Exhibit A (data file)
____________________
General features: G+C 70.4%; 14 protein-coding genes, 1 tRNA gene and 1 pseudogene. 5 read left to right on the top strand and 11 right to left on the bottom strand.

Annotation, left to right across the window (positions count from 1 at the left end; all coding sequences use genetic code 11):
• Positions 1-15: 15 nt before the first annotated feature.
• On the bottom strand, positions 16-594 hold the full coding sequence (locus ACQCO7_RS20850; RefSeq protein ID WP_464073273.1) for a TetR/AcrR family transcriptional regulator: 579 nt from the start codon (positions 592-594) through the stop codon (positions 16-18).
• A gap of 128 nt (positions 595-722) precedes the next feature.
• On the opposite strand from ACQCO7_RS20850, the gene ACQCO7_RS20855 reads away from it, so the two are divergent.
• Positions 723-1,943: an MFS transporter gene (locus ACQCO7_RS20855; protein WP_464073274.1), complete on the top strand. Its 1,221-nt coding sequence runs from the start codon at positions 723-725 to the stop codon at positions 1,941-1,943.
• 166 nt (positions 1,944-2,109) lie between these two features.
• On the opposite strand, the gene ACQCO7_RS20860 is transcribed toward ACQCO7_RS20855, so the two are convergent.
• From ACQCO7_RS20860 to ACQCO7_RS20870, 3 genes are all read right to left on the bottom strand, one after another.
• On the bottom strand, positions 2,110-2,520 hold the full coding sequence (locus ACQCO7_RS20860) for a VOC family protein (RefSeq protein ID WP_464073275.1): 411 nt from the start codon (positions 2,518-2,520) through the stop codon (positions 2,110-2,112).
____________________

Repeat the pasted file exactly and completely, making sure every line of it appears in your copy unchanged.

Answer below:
General features: G+C 70.4%; 14 protein-coding genes, 1 tRNA gene and 1 pseudogene. 5 read left to right on the top strand and 11 right to left on the bottom strand.

Annotation, left to right across the window (positions count from 1 at the left end; all coding sequences use genetic code 11):
• Positions 1-15: 15 nt before the first annotated feature.
• On the bottom strand, positions 16-594 hold the full coding sequence (locus ACQCO7_RS20850; RefSeq protein ID WP_464073273.1) for a TetR/AcrR family transcriptional regulator: 579 nt from the start codon (positions 592-594) through the stop codon (positions 16-18).
• A gap of 128 nt (positions 595-722) precedes the next feature.
• On the opposite strand from ACQCO7_RS20850, the gene ACQCO7_RS20855 reads away from it, so the two are divergent.
• Positions 723-1,943: an MFS transporter gene (locus ACQCO7_RS20855; protein WP_464073274.1), complete on the top strand. Its 1,221-nt coding sequence runs from the start codon at positions 723-725 to the stop codon at positions 1,941-1,943.
• 166 nt (positions 1,944-2,109) lie between these two features.
• On the opposite strand, the gene ACQCO7_RS20860 is transcribed toward ACQCO7_RS20855, so the two are convergent.
• From ACQCO7_RS20860 to ACQCO7_RS20870, 3 genes are all read right to left on the bottom strand, one after another.
• On the bottom strand, positions 2,110-2,520 hold the full coding sequence (locus ACQCO7_RS20860) for a VOC family protein (RefSeq protein ID WP_464073275.1): 411 nt from the start codon (positions 2,518-2,520) through the stop codon (positions 2,110-2,112).